World Environment Day

5th June is a platform for action environment day every year. This day reminds us of the urge to protect our environment. In order to encourage worldwide awareness to save our beautiful and green planet, on this day, hundreds of organizations and millions of civilians will urge governments, industries, communities, and individuals to come together and raise awareness to keep our planet safe place.

Planet Earth is a beautiful place. It’s also the only planet we have, and we want to make sure that we do what needs to be done to keep it safe, healthy, cared for, and respected.

Humans are the only creatures on Earth that will cut down a tree, turn it into paper, then write “save the trees “on it. Imagine if the trees would give off WiFi signals, we would be planting so many trees and we’d probably save the planet too. It’s not your personal toy, nor mine. It is ours! So, protect the mother who nourishes you. Plants can survive without humans, but humans can not survive without plants. Environment day means to protect all the natural sources, plants, water, forests etc…

We never know the worth of water till the well is dry, the water in your toilet is cleaner than what nearly a billion people have to drink elsewhere on the same Earth.

Try to keep this blessing safe from pollution. Think green, stay healthy, and save this wealth. To live in a beautiful and clean environment.

Happy Environment day!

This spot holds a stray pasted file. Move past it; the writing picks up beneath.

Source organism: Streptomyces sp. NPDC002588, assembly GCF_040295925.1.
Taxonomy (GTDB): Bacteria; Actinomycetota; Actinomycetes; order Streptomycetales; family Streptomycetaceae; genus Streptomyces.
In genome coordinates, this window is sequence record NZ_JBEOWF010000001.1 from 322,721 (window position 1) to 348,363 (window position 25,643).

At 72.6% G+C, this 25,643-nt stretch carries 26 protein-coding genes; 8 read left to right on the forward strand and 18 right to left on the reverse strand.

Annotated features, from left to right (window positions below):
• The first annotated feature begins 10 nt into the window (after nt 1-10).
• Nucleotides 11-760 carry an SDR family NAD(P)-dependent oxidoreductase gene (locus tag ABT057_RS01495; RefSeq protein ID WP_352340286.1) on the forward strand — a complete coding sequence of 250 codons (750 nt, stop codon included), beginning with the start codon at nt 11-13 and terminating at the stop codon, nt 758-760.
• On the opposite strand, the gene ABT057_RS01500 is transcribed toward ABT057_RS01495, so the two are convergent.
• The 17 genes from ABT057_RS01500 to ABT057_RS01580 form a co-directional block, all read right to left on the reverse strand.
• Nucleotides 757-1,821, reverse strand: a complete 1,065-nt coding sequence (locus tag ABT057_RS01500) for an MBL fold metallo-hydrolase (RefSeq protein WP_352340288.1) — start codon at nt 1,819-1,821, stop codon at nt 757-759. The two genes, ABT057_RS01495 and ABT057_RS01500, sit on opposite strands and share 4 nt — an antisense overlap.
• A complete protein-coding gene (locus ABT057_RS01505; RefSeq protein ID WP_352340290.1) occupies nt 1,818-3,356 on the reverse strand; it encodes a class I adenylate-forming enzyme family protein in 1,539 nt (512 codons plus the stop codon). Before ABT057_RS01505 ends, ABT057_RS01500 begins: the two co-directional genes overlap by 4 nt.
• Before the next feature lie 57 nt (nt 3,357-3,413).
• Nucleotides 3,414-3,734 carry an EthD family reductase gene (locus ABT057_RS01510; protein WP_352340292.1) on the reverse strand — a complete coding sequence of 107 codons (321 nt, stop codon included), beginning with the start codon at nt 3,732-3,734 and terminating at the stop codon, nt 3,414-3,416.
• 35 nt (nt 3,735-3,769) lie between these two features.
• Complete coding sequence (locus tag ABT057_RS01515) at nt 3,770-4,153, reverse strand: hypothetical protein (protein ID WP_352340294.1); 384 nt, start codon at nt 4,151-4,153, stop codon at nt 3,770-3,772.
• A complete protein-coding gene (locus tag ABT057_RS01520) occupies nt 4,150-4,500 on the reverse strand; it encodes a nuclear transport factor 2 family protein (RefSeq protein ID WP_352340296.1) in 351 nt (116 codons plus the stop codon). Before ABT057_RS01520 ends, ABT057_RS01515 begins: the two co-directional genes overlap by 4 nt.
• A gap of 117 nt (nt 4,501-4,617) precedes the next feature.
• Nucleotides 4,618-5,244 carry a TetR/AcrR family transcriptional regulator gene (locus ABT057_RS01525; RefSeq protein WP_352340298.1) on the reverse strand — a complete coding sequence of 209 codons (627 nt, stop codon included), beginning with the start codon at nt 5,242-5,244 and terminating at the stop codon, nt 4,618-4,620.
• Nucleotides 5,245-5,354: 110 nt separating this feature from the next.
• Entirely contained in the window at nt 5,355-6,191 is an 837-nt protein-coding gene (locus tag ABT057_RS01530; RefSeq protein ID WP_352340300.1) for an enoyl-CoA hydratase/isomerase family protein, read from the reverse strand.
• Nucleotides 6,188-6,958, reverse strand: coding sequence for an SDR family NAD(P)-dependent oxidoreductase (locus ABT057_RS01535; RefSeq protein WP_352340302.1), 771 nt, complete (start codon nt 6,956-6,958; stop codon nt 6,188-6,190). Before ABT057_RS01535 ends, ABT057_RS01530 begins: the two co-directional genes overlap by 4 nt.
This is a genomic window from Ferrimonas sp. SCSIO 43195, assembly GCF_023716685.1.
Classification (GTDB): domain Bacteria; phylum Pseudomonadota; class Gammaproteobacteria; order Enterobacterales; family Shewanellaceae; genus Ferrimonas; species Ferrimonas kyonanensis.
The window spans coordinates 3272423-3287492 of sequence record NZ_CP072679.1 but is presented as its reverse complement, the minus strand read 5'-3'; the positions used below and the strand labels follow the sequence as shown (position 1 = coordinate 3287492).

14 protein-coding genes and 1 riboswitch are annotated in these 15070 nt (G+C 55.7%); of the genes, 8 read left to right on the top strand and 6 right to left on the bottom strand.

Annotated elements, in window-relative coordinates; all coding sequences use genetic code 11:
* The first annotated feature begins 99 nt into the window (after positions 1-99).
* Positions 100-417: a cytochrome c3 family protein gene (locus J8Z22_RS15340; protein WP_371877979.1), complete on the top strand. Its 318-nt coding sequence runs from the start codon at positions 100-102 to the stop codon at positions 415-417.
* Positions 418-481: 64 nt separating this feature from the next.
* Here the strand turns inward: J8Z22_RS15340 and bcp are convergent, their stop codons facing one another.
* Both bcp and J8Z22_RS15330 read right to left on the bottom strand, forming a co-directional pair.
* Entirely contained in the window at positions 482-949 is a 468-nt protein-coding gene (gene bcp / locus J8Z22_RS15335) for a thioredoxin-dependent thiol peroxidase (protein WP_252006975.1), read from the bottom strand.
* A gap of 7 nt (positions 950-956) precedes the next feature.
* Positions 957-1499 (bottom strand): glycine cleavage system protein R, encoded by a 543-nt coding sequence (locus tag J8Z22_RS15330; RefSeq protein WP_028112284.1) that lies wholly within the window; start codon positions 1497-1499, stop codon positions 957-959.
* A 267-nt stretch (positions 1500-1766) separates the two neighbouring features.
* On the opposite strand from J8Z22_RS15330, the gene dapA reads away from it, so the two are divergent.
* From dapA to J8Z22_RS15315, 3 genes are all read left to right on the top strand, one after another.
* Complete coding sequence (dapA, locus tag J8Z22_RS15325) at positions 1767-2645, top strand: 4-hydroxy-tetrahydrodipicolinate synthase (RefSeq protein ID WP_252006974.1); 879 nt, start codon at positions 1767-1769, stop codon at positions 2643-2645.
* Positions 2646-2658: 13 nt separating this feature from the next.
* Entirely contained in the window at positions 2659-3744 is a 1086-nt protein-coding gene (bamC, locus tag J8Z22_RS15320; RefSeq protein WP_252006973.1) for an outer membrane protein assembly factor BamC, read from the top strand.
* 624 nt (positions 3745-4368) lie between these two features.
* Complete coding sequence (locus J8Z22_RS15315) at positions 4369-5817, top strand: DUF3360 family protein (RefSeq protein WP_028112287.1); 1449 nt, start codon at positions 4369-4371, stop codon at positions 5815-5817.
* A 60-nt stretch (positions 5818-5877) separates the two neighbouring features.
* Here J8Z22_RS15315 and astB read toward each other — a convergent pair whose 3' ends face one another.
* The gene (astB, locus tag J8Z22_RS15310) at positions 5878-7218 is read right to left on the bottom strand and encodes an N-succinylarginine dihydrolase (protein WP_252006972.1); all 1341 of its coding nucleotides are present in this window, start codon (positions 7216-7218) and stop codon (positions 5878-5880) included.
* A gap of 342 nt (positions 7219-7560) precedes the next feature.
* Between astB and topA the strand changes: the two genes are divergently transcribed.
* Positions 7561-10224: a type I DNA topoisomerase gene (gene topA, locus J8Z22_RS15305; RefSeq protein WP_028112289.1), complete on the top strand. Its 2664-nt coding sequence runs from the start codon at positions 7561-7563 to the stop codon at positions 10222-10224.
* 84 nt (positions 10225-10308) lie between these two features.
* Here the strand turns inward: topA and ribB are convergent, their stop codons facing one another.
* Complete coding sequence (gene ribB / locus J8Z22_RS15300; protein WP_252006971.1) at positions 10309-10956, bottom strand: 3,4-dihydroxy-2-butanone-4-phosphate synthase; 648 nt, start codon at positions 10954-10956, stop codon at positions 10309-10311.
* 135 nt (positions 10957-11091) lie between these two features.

Trash: A major Environmental Issue in Libya

    One of the most annoying and serious environmental issues in Libya is the crisis trash. The clean environment brings fresh air and saves nature.  Our nature needs to be protected for a healthy life, and for us and for the animals. The ignorance of such an issue will always increase the danger that we give to our country and with no doubts will enhance the cause of diseases. No one ever wants to walk down the streets and passes trashes. No one wants to kick cans and plastics bottles while walking on shores.   For years now, neither the government nor the people, or even the waste companies could find an ending solution for this trouble. The streets in the capital are almost full of trashes. The roads, pavements, in front of schools and near the blocks of flats all have piles of trash. The scenery cannot be bearable anymore and it does not show the area in an urban view.

     Despite the individual attempts to fix this issue in the capital; Tripoli, this trouble has no end. People do not have any ideas about where to put their garbage, as a result, the waste solids are thrown everywhere. I have noticed while I was walking in the streets that those who live in houses they put their garbage near their houses with hope the waste companies come and collect it. Others who live in flats they throw it down the building or near the streets. Some they are just satisfied with throwing the trash wherever they could put it- on the pavements, near the beaches or wherever they can put trashes.

     Consequently, the government does not try to recycle or export plastic or paper waste, so they are starting to pile up randomly. And for sure, this is not a pretension to put the trash anywhere but there is no another way.  This scene we see every day at our streets, in front of our schools, universities, near our gardens, in the highways, on beaches and almost at every single step we take. We see cans, papers and plastic rubbish are thrown with no care about nature, the heath, or even showing any ethical value for doing such a horrible thing. The serious solution should be taken before making this trouble more dangerous. This is a dangerous threat of many living species on our land. Not all of us know how this trash we throw ends up. Plastic needs a long time to be mouldered. Plastic can float on the surface of the sea for centuries! Plastic can be eaten by any animals accidentally and animals cannot digest plastic which it stays in their stomach and intestines for years until it causes for their death.